Recently, social media has been full of finds of Lego and 1980’s toys which have washed up on the coast of Cornwall. What items from modern times do you think will perplex archaeologists of the future?

There’s a bit of a joke in archaeology that if we don’t know what an object was for, we say it was ‘ritual’, which could cover pretty much anything! I’m not sure what might confuse archaeologists in the future, but I wonder what they will make of our society that relies so heavily on single-use items – will they judge us for creating so much waste?

What top tips can you give our readers?

There are lots of tips in my book as well as a step-by-step guide to opening a small test pit in your garden, so I hope that anybody who wants to do a bit of digging for themselves will find it useful. You absolutely must do things legally and safely, so check that your land isn’t on the scheduled monuments list or otherwise protected, and also check out the UK’s treasure laws to see what kinds of find you would need to report. You can find out these things with a quick internet search.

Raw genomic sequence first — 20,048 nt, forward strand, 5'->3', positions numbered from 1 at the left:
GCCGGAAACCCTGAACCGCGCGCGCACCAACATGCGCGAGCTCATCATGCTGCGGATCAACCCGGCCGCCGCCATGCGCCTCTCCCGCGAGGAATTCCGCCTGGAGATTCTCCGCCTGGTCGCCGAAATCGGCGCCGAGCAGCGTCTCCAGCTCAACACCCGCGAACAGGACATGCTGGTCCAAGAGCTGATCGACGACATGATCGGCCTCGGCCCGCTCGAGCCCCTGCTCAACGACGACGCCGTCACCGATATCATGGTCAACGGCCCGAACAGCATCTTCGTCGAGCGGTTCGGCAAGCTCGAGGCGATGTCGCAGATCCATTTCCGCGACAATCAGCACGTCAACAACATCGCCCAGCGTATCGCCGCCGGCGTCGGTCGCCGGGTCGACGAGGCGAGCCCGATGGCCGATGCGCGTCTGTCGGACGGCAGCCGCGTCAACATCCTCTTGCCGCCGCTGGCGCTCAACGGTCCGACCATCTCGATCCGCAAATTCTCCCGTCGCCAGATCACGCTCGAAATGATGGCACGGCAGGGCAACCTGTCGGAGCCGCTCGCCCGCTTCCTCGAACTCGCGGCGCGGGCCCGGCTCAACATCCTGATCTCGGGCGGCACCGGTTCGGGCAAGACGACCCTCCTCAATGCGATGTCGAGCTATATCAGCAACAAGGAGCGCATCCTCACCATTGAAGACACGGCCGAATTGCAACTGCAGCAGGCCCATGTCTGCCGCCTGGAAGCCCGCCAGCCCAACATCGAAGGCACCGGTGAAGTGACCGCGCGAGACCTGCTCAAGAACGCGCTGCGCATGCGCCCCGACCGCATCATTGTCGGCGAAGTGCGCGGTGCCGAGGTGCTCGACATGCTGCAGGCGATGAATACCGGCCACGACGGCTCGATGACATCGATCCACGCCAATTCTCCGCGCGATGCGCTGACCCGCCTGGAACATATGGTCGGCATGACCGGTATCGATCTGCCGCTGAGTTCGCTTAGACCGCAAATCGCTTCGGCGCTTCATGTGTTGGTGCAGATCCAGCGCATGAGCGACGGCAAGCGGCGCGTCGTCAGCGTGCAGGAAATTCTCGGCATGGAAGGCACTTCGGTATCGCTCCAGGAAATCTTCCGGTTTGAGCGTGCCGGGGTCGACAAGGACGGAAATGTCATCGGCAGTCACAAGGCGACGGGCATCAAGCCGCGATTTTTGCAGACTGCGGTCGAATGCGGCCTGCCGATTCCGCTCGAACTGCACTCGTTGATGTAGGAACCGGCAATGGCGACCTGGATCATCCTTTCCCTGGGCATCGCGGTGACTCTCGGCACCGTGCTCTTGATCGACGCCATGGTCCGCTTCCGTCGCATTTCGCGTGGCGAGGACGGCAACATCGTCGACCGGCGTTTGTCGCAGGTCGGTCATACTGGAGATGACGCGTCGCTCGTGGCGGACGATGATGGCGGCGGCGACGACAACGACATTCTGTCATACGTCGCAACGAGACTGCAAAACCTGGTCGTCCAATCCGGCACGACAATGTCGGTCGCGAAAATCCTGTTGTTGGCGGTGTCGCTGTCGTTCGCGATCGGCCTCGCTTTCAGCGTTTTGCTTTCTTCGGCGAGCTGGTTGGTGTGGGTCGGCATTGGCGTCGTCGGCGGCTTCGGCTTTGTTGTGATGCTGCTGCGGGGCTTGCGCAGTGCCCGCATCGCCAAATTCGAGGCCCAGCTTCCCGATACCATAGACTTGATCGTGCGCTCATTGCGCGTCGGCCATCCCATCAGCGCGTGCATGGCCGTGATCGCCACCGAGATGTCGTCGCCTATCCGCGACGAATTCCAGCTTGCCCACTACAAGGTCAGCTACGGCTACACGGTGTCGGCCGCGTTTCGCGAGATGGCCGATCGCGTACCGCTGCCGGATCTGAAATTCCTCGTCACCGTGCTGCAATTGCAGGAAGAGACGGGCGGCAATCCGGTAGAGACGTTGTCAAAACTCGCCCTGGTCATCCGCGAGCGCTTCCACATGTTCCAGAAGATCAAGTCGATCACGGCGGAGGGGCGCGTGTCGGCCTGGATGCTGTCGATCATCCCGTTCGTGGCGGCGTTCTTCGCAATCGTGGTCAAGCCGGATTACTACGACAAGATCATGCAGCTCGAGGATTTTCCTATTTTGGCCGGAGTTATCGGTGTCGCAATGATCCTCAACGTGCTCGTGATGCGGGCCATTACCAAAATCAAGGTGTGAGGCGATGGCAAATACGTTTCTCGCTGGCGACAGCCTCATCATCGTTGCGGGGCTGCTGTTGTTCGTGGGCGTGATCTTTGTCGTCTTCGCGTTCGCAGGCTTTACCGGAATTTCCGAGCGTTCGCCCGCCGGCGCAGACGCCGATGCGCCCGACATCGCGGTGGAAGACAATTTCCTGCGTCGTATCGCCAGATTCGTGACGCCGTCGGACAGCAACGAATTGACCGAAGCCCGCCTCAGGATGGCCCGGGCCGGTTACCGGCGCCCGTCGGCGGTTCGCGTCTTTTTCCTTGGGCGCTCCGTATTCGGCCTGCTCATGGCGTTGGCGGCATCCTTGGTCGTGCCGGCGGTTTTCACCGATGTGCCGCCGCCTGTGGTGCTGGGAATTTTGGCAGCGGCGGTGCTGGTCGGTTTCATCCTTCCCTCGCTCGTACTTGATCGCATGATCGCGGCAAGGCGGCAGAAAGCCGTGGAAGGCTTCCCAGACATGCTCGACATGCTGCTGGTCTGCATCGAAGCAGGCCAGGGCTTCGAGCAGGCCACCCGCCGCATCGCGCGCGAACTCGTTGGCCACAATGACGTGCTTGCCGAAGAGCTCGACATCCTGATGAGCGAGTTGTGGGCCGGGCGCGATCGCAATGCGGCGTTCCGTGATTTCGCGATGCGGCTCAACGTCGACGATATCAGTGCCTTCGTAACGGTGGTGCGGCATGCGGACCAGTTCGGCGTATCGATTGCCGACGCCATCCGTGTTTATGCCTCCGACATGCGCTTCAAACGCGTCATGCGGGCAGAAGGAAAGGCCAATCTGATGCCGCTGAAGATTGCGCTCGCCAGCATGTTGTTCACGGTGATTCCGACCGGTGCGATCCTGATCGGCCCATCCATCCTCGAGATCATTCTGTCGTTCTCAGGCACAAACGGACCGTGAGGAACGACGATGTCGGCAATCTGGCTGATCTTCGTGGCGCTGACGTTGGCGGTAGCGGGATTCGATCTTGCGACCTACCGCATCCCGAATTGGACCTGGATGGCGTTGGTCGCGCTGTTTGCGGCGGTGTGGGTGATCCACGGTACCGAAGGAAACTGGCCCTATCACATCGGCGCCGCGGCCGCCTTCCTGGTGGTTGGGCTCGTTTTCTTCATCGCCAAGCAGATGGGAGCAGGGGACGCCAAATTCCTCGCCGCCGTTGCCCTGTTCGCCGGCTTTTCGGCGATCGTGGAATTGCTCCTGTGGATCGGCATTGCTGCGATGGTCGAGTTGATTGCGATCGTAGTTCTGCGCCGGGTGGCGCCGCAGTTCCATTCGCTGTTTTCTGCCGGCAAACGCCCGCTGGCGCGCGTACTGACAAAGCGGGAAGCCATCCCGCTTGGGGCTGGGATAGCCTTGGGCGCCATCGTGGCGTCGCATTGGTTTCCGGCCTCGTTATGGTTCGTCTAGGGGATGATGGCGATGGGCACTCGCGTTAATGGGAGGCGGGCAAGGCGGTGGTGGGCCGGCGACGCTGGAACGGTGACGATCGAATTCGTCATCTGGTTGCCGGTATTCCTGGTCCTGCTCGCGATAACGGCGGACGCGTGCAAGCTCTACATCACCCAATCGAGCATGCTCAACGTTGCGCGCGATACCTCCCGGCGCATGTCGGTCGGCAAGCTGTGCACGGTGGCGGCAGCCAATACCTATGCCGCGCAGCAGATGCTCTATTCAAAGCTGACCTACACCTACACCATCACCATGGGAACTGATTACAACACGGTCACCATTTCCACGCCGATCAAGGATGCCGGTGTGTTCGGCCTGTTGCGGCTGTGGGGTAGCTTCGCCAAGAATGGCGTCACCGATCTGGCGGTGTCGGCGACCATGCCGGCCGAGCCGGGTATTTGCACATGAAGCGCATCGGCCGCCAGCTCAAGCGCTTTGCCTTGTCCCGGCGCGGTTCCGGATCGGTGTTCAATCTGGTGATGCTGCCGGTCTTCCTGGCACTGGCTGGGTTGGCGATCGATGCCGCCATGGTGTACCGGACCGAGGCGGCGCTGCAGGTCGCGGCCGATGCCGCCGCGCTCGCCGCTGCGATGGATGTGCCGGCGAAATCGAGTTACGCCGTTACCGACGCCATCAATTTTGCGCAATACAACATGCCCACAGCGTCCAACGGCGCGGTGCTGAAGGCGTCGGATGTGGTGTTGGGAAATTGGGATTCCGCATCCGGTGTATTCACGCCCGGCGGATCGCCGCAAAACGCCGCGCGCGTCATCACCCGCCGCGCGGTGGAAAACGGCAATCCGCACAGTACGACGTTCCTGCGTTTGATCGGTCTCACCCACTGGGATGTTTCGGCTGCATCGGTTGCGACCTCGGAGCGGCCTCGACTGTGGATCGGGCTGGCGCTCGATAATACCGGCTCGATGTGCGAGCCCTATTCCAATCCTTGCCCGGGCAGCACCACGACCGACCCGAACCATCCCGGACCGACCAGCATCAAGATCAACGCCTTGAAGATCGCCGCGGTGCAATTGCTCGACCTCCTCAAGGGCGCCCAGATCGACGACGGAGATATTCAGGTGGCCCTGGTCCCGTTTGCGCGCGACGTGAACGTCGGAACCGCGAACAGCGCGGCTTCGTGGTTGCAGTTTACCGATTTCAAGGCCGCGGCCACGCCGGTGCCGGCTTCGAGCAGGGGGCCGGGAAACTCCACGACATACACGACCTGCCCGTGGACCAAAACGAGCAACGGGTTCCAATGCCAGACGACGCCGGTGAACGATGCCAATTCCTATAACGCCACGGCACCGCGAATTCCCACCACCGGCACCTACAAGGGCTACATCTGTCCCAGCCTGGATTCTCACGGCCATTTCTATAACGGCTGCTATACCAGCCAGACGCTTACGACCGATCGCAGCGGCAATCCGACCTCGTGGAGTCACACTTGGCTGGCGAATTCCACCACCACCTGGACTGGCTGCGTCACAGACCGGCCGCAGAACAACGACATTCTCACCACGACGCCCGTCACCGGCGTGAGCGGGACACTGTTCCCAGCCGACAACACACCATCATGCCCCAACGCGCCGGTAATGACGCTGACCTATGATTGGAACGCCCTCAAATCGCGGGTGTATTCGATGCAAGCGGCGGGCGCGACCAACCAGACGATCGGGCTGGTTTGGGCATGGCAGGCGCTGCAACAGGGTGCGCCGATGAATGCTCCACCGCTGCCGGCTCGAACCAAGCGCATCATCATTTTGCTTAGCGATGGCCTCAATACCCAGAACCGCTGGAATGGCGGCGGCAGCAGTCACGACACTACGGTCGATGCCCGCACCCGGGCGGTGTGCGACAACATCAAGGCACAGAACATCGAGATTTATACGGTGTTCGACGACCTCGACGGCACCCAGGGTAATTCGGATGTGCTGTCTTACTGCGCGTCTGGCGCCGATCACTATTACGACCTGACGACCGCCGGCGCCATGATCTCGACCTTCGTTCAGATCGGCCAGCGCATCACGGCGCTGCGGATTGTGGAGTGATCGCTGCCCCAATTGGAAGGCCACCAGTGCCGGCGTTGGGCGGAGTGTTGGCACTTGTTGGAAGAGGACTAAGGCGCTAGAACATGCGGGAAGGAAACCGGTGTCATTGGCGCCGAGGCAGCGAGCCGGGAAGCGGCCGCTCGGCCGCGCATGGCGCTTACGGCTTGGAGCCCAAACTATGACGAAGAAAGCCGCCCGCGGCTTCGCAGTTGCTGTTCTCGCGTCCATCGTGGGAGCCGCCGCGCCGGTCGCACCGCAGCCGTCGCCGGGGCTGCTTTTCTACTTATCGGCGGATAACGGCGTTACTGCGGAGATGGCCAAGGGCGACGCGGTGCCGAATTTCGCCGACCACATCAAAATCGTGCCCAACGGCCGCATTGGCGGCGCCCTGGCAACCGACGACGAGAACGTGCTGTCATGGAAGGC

Can you recommend any groups where our readers can share their finds?

I absolutely recommend looking to see whether there is a community archaeology group in your area. There is an interactive map that you can use to do this on the BAJR website.  If you have kids or grandkids, get them involved in the Young Archaeologists’ Club – there are currently over 70 branches throughout the UK. You can also support the Council for British Archaeology, which does fantastic work to bring archaeology to everybody in the UK.

The Great British Dig: History in Your Back Garden by Dr Chloë Duckworth, Conway, HB and e-Book,  £25.00. Out now.


Have you unearthed anything in your garden? What treasures have you discovered? Share your finds with us on our social media channels like our Facebook page or email us at: allaboutyou@dcthomson.co.uk .

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Claire Gill